Opuntia Species, Prickly Pear Cactus, Beavertail Cactus, Beavertail Pricklypear

Opuntia basilaris

Family: Cactaceae (kak-TAY-see-ee) (Info)
Genus: Opuntia (op-UN-shee-a) (Info)
Species: basilaris (bas-il-LAIR-iss) (Info)
Synonym:Opuntia brachyclada
Synonym:Opuntia whitneyana
Synonym:Opuntia basilaris var. basilaris
Synonym:Opuntia basilaris var. brachyclada


Alpines and Rock Gardens



Cactus and Succulents

Water Requirements:

Drought-tolerant; suitable for xeriscaping

Sun Exposure:

Full Sun

Sun to Partial Shade


Grown for foliage

Provides Winter Interest

Foliage Color:

Unknown - Tell us


6-12 in. (15-30 cm)

12-18 in. (30-45 cm)

18-24 in. (45-60 cm)

24-36 in. (60-90 cm)


3-6 in. (7-15 cm)

6-9 in. (15-22 cm)


USDA Zone 8a: to -12.2 C (10 F)

USDA Zone 8b: to -9.4 C (15 F)

USDA Zone 9a: to -6.6 C (20 F)

USDA Zone 9b: to -3.8 C (25 F)

USDA Zone 10a: to -1.1 C (30 F)

USDA Zone 10b: to 1.7 C (35 F)

Where to Grow:

Can be grown as an annual


Plant has spines or sharp edges; use extreme caution when handling

Bloom Color:


Magenta (pink-purple)

Bloom Characteristics:

Unknown - Tell us

Bloom Size:

Unknown - Tell us

Bloom Time:

Mid Spring

Late Spring/Early Summer

Other details:

Soil pH requirements:

6.1 to 6.5 (mildly acidic)

6.6 to 7.5 (neutral)

7.6 to 7.8 (mildly alkaline)

Patent Information:


Propagation Methods:

From woody stem cuttings

From seed; winter sow in vented containers, coldframe or unheated greenhouse

From seed; direct sow after last frost

Seed Collecting:

Allow unblemished fruit to ripen; clean and dry seeds

Unblemished fruit must be significantly overripe before harvesting seed; clean and dry seeds

Wear gloves to protect hands when handling seeds

Properly cleaned, seed can be successfully stored


This plant has been said to grow in the following regions:

Ajo, Arizona

Chandler Heights, Arizona

Gilbert, Arizona

Phoenix, Arizona

Queen Creek, Arizona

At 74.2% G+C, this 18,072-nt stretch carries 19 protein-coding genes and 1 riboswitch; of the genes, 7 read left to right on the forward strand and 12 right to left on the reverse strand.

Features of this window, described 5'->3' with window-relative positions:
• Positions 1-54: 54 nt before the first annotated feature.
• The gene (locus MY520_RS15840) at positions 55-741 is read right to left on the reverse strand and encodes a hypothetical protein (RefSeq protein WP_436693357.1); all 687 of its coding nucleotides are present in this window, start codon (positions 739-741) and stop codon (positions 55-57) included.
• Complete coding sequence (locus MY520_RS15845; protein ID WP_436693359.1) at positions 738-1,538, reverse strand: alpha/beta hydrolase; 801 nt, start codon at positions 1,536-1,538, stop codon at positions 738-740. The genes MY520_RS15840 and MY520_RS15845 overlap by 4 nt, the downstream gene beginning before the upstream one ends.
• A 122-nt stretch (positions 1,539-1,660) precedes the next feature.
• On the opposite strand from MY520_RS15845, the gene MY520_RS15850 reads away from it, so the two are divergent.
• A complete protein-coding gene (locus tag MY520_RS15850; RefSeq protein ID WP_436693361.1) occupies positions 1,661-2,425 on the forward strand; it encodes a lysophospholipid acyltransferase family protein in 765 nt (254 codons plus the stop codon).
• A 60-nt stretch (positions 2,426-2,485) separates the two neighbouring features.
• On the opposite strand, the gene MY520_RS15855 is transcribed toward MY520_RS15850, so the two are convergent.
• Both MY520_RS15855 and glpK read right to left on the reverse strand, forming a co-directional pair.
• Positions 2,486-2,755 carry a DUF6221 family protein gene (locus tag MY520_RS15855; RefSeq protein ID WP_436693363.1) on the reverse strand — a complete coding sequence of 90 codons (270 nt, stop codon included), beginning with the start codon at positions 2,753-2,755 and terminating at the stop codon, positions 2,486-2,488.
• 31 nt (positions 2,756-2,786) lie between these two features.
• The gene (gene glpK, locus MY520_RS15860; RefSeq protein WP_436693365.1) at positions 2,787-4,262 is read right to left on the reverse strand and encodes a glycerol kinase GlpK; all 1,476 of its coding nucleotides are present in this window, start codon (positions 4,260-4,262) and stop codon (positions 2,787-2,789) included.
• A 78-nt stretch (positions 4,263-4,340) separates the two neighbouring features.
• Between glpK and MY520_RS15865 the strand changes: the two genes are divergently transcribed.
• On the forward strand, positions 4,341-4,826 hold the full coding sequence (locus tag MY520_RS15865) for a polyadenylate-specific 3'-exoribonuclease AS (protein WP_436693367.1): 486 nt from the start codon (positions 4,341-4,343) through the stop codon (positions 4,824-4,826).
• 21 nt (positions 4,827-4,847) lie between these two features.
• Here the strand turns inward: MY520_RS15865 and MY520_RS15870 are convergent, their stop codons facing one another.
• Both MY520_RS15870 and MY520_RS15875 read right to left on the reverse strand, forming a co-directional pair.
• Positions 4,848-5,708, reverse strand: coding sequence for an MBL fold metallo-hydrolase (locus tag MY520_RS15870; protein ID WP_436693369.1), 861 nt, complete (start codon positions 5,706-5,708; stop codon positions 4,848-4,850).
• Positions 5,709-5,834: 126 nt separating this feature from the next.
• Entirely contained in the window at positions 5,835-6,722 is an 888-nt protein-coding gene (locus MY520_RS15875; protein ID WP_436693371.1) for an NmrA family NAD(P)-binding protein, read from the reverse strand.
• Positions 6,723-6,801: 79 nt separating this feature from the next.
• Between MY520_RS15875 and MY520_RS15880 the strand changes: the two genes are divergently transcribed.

Salome, Arizona

Show Low, Arizona

Wellton, Arizona

Anza, California

Auburn, California

Bostonia, California

Inglewood, California

Inyokern, California

Livermore, California

Ontario, California

Pittsburg, California

Reseda, California

San Diego, California (2 reports)

Spring Valley, California

Boise, Idaho

Meridian, Idaho

Owatonna, Minnesota

Lucedale, Mississippi

Henderson, Nevada

Las Vegas, Nevada (2 reports)

Sparks, Nevada

Albuquerque, New Mexico

Las Cruces, New Mexico

Penn Yan, New York

Norwood, Pennsylvania

Austin, Texas

show all

Gardeners' Notes:


On Dec 13, 2018, jonsnow from Inglewood, CA wrote:

Do these only grow new pads in the spring?


On Aug 17, 2017, miho from auburn,
United States wrote:

Have a desert garden in the hottest part of the yard. Layed a mixture of 50-50 sand and pea-gravel to a depth of 1 1/2 ft., as rainfall is usually too much in the winter months here. Have Opuntia basilaris and some Echinocereus planted in there among desert shrubs and wildflowers. Had 55 inches of rainfall last season, nothing rotted! And contrary to the pros, which call for draught conditions in wintertime, mine were drenched, still blossomed very well in spring. Our winters get down to 20 here.


On Mar 21, 2015, Kell from Northern California, CA (Zone 9b) wrote:

Per Jan Emming owner of the Destination:Forever Ranch and Gardens, a 40 acre desert botanical garden and sustainable living homestead in the Arizona desert with a nursery:

I passed by this beavertail prickly pear cactus (Opuntia basilaris) in full glorious bloom while shooting images of sand dune wildflowers nearby at Havasu National Wildlife Refuge on the Colorado River. The photo opportunity jumped right out at me from a hundred yards away. In fact, the plant is finishing off its final set of flowers since most of the buds have already opened and then closed, so I was lucky to catch a decent bunch still open. Cacti like this are notorious for putting on an extremely showy but very short-lived display lasting only a week or two at most, with individual flowers usually lasti... read more